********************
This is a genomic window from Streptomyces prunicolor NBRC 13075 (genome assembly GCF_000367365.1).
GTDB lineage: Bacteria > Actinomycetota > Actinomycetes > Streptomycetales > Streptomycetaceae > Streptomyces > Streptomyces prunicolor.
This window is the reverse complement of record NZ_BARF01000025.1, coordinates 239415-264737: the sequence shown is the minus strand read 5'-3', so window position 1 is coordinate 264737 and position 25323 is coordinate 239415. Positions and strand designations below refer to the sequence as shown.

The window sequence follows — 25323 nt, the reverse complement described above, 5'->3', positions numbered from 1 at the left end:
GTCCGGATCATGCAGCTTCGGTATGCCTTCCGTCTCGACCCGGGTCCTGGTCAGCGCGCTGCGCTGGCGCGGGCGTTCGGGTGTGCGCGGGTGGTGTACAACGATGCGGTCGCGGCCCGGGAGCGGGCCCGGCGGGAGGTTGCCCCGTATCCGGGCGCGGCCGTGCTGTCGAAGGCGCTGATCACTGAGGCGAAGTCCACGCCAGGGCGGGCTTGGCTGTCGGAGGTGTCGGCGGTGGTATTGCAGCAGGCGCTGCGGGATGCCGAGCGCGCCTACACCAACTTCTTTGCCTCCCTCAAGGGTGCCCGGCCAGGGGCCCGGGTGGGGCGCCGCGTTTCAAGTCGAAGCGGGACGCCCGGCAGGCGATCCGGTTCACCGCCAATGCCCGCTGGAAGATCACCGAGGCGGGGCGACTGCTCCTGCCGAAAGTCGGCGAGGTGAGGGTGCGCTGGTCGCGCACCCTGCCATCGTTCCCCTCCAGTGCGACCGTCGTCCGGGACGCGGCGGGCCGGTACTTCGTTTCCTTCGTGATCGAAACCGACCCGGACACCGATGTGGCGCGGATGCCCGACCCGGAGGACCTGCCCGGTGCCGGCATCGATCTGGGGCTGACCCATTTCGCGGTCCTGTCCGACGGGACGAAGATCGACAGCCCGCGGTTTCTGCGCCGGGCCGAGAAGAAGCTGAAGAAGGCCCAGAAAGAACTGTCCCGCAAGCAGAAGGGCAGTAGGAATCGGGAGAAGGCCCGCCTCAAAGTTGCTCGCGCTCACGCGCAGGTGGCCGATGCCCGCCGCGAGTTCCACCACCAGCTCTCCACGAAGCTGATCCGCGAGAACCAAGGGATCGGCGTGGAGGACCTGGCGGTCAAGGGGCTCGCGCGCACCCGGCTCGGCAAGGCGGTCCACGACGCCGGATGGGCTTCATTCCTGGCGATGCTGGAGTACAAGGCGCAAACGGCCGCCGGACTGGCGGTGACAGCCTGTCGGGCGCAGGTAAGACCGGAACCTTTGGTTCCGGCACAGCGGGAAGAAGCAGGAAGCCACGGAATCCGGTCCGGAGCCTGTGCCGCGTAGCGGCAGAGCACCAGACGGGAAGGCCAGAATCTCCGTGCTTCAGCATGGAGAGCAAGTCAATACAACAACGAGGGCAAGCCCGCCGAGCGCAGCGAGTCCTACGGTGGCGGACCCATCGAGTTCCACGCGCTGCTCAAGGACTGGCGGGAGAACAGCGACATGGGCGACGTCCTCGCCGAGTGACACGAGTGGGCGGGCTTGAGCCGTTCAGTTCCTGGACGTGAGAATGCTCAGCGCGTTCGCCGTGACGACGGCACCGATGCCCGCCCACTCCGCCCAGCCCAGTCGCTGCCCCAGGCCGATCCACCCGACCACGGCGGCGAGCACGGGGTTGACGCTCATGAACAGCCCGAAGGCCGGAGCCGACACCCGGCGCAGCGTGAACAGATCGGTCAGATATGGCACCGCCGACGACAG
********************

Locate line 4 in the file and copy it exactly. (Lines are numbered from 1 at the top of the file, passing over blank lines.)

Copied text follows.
The window sequence follows — 25323 nt, the reverse complement described above, 5'->3', positions numbered from 1 at the left end: